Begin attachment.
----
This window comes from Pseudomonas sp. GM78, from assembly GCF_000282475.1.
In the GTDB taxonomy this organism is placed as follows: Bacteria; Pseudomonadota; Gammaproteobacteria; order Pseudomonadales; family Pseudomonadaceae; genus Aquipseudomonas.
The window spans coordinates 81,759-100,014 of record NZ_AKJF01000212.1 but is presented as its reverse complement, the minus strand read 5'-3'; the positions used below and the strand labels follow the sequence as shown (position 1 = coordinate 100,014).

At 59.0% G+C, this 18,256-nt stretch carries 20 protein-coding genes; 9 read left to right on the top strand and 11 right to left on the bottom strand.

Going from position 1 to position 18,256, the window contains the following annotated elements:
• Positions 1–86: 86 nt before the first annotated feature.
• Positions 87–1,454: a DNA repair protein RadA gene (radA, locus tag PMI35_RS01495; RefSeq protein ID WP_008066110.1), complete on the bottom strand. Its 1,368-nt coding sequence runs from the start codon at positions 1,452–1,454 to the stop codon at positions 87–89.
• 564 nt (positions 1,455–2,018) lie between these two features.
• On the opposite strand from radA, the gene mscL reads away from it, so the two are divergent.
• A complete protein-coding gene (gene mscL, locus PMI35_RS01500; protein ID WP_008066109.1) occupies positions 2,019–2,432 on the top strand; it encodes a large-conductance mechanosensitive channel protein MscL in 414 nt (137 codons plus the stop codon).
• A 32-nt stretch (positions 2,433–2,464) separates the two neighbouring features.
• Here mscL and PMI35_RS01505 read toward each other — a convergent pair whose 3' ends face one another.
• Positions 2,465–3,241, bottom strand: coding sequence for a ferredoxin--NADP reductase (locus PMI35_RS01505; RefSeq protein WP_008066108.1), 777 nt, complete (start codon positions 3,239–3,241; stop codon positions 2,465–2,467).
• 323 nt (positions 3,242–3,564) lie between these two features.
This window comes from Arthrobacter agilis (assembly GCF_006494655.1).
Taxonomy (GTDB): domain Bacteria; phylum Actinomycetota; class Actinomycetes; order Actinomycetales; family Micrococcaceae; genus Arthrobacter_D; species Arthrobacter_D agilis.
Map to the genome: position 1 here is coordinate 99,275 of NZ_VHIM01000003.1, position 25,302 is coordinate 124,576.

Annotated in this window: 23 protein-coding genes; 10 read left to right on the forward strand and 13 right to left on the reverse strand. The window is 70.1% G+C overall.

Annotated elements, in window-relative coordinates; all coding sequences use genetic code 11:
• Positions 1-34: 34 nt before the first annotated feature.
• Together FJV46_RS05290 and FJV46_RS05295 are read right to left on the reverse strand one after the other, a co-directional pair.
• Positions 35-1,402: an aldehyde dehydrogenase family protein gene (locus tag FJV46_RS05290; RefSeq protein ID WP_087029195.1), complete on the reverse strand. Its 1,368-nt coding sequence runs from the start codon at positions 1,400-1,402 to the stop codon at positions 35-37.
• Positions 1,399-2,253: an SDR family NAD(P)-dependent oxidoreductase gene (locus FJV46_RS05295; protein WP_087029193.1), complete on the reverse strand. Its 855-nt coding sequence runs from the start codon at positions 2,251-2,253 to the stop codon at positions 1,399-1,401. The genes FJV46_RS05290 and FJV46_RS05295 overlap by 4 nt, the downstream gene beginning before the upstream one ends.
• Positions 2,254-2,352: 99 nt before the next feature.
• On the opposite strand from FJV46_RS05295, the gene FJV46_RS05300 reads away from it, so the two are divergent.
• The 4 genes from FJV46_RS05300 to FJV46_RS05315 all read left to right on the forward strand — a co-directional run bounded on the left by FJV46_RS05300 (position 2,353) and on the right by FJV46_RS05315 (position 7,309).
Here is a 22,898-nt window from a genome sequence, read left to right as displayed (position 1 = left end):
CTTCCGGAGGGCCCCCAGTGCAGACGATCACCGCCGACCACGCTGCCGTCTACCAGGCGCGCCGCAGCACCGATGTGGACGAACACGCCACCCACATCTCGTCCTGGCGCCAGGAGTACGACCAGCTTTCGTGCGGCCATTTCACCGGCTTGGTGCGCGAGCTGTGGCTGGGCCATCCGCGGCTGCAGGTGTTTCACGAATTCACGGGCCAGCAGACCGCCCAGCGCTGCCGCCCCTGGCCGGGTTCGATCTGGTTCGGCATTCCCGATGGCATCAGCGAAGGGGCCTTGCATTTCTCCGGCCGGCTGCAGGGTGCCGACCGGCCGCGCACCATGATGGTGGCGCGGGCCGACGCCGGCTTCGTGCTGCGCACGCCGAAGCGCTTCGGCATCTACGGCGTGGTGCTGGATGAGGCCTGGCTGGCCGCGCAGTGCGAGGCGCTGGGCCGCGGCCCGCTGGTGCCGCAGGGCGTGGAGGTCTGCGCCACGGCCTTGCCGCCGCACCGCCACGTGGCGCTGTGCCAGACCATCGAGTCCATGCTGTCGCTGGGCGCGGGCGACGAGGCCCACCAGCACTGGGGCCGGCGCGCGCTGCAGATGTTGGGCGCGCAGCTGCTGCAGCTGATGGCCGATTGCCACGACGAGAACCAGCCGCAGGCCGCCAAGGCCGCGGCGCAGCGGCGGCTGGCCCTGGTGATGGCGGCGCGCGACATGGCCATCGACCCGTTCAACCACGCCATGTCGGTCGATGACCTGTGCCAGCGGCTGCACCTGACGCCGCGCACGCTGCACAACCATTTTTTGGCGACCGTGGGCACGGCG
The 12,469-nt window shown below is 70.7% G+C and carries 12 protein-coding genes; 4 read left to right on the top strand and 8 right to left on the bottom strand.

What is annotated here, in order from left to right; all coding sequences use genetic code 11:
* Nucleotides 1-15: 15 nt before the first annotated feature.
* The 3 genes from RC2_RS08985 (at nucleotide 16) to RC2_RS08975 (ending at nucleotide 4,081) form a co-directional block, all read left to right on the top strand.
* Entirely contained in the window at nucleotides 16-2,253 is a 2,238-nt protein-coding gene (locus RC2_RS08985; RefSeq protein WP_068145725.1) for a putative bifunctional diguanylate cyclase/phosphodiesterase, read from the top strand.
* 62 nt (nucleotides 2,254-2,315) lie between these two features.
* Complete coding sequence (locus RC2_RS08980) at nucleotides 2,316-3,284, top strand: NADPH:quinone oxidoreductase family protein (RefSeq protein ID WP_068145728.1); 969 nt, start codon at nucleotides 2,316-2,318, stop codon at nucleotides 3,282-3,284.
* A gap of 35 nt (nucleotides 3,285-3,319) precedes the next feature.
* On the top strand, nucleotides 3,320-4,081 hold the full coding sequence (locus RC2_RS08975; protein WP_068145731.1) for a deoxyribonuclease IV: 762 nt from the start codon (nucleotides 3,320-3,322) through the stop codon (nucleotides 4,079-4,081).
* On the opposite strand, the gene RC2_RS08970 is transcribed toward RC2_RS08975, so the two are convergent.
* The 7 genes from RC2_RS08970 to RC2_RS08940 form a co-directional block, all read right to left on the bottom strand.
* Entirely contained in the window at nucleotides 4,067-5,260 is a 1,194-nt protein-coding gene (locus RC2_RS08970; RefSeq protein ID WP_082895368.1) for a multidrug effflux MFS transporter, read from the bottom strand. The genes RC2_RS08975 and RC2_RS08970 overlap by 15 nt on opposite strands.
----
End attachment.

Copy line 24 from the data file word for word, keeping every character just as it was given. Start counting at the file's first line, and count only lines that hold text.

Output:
• Positions 2,254-2,352: 99 nt before the next feature.